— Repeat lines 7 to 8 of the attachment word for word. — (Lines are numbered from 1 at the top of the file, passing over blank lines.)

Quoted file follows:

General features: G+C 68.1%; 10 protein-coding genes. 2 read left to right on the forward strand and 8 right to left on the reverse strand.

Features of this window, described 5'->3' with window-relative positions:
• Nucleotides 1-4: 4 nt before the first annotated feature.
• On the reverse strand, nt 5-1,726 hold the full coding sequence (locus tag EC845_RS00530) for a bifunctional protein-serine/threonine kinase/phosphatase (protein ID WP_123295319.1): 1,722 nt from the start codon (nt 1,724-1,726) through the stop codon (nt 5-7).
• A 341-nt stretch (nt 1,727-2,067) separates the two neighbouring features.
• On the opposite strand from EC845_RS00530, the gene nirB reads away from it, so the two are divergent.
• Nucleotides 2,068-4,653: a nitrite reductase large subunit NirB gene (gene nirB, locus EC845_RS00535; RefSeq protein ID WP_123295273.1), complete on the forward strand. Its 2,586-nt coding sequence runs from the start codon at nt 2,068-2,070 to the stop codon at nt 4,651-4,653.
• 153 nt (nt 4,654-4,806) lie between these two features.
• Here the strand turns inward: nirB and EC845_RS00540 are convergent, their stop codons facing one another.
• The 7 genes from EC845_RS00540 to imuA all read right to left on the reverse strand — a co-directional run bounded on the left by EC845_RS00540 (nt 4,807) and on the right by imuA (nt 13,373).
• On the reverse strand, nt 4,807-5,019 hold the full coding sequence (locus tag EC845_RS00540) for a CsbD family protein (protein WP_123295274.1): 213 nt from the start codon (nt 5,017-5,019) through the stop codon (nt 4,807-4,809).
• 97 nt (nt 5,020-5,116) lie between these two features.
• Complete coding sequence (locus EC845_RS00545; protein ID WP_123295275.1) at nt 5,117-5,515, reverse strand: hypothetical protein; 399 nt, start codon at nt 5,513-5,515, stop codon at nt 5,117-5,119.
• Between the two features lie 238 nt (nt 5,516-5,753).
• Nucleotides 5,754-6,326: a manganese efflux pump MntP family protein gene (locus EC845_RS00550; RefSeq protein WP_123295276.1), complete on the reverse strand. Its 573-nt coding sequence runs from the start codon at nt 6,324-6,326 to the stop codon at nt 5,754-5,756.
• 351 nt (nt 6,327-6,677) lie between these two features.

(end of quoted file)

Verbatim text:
• Nucleotides 2,068-4,653: a nitrite reductase large subunit NirB gene (gene nirB, locus EC845_RS00535; RefSeq protein ID WP_123295273.1), complete on the forward strand. Its 2,586-nt coding sequence runs from the start codon at nt 2,068-2,070 to the stop codon at nt 4,651-4,653.
• 153 nt (nt 4,654-4,806) lie between these two features.